• Abnormal results from tests such as an ECG (electrocardiogram), exercise stress test, or other tests.

Coronary angiography can also be done on an emergency basis, such as during a heart attack. If the angiography shows blockages in your coronary arteries, your doctor may perform a procedure called percutaneous coronary intervention, also known as angioplasty. This procedure can open blocked heart arteries and prevent further heart damage.

Coronary angiography can also help your doctor plan treatment after you have a heart attack, especially if you have severe damage to your heart or if you still experience chest pain.

What to Prepare Before Coronary Angiography

Prior to getting your coronary angiography, you should consult your doctor about: 

  • How the test is done and how to prepare for it
  • Any medicines that you take, and whether you should stop taking them before the test
  • Whether you have a disease or condition that may require additional steps during or after the test to avoid complications. Examples of such conditions include diabetes and kidney disease.

The doctor will tell you which procedure he will perform. For example, your doctor may recommend percutaneous coronary intervention, also known as coronary angioplasty, if the angiography shows blocked arteries.

You will have the opportunity to ask about the procedure. Moreover, you will be asked to provide written consent for the procedure.

It should be noted that it is not safe to drive after cardiac catheterization – which is part of coronary angiography. You will need a companion to drive you home after the procedure.

What to Expect During Coronary Angiography

During coronary angiography, you will remain on your back and awake. This allows you to follow the doctor’s instructions during the test. You will be given medicine to help you relax, which may make you sleepy.

The doctor will numb the area in the arm, groin (upper thigh), or neck where the catheter will enter your blood vessel. Then, a needle is used to make a small hole in the blood vessel. The catheter will be inserted into the hole. Next, your doctor will insert a catheter through the vessel and into the coronary artery. A special x-ray film is taken from the catheter as it is moved towards the heart. The film helps your doctor see where to position the tip of the catheter.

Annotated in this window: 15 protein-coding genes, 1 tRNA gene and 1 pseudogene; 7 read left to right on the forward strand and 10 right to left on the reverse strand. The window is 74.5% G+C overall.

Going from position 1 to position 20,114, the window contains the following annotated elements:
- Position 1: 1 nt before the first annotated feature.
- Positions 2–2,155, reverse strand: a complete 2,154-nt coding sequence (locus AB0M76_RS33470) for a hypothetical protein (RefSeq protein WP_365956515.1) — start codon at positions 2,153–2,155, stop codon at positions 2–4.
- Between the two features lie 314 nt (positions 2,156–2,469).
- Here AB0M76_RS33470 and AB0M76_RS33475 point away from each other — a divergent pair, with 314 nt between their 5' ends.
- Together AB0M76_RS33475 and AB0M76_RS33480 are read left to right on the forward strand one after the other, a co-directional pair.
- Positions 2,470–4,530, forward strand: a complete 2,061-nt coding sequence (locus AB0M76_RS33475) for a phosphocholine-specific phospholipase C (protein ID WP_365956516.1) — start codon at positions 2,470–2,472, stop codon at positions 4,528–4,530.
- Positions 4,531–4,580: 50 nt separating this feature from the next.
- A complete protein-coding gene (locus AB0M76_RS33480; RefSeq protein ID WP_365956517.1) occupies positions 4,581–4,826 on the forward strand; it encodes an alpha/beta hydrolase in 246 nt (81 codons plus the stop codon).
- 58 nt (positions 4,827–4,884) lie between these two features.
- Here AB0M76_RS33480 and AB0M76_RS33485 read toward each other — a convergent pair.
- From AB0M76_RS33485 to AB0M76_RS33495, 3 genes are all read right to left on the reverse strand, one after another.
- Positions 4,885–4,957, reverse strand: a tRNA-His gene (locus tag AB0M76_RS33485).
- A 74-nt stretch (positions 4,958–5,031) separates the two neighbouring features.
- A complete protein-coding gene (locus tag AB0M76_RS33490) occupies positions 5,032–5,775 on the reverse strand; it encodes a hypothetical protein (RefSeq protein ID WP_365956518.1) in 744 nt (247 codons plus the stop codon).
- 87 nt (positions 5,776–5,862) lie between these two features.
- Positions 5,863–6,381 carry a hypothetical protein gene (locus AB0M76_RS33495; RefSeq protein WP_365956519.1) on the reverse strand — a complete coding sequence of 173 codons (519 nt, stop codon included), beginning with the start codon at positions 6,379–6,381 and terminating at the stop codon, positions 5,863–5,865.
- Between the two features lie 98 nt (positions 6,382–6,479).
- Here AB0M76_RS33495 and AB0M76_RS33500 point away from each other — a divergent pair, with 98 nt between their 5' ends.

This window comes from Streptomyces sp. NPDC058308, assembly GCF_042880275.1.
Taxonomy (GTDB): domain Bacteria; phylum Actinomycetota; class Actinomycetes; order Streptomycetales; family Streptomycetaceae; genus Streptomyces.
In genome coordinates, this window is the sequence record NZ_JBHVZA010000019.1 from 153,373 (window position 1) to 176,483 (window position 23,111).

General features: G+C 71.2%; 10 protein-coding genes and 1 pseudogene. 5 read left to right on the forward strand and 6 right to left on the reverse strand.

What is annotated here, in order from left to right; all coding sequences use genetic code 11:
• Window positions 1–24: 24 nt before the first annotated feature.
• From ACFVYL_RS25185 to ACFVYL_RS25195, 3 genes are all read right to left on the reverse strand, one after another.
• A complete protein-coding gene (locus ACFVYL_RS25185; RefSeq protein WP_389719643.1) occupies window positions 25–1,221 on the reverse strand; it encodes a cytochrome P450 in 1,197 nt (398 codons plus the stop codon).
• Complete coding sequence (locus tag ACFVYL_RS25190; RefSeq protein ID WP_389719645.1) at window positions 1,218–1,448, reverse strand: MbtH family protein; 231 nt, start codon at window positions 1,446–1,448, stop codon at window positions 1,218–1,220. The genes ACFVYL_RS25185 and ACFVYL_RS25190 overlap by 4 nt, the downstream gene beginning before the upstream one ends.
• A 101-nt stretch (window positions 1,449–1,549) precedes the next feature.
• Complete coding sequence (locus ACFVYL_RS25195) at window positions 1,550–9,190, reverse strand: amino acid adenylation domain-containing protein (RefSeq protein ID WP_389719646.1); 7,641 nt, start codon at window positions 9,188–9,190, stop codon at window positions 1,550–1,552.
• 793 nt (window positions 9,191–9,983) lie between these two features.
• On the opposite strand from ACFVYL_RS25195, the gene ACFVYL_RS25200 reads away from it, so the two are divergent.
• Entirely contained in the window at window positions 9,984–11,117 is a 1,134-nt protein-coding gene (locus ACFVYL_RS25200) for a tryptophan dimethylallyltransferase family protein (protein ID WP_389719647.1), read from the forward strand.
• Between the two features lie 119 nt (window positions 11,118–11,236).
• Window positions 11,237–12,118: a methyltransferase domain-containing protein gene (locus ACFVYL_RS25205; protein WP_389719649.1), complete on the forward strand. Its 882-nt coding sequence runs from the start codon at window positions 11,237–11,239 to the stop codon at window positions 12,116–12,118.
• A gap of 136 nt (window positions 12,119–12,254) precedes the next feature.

After the catheter is properly inserted, your doctor will inject a special type of dye into the tube. The dye will flow through your coronary arteries, making them visible on an x-ray. This x-ray is called an angiogram. If the angiogram shows blocked arteries, your doctor may use percutaneous coronary intervention (PCI), commonly known as coronary angioplasty to restore blood flow to your heart.

After the doctor completes the procedure, the catheter will be removed from your body. The opening left in the blood vessel will be closed and bandaged. A small sandbag or other type of weight may be attached to the bandage to apply pressure. This will help prevent heavy bleeding from the site.

What to Expect After Coronary Angiography

After the procedure, you will be transferred to a recovery area in the hospital. You will be monitored closely for several hours or overnight. During this time, you will need to limit your movement to avoid bleeding from the site where the catheter was inserted.

As you recover, the nurses will monitor your heart rate and blood pressure regularly. They will also watch for bleeding at the catheter insertion site. You may experience a small bruise on your arm, groin (upper thigh), or neck at the catheter insertion site. You may feel tenderness or soreness at the site for about a week.

Make sure that you let your doctor know if you have problems such as:

  • A constant or large amount of blood at the catheter insertion site that cannot be stopped with a small bandage 
  • Pain, swelling, redness, or other unusual sign of infection at or near the catheter insertion site

Your doctor will advise if you should avoid certain activities, such as heavy lifting, not long after the procedure.

Risk Factors of Coronary Angiography 

Coronary angiography is a common medical test. It rarely causes serious problems. However, complications may include:

  • Bleeding, infection, and pain at the catheter insertion site.
  • Damage to blood vessels. Rarely, the catheter may scrape or poke a hole in the blood vessel as it is moved to the heart.
  • Allergic reaction to the contrast dye used during the test.

Other, less common complications may include:

  • Arrhythmia (irregular heartbeat). It may often go away on its own. However, your doctor may recommend treatment if it persists.
  • Kidney damage caused by the dye used during the procedure
  • Blood clots that can trigger a stroke, heart attack, or other serious problems.
  • Low blood pressure.
  • Buildup of blood or fluid in the sac-like structure around your heart. This excess fluid buildup may cause your heart to have irregular heartbeat beating properly.

As with any procedure that involves the heart, complications can sometimes be fatal. However, this rarely occurs with coronary angiography. 

The risk of complications is higher in older people and those with certain diseases or conditions (such as chronic kidney disease and diabetes).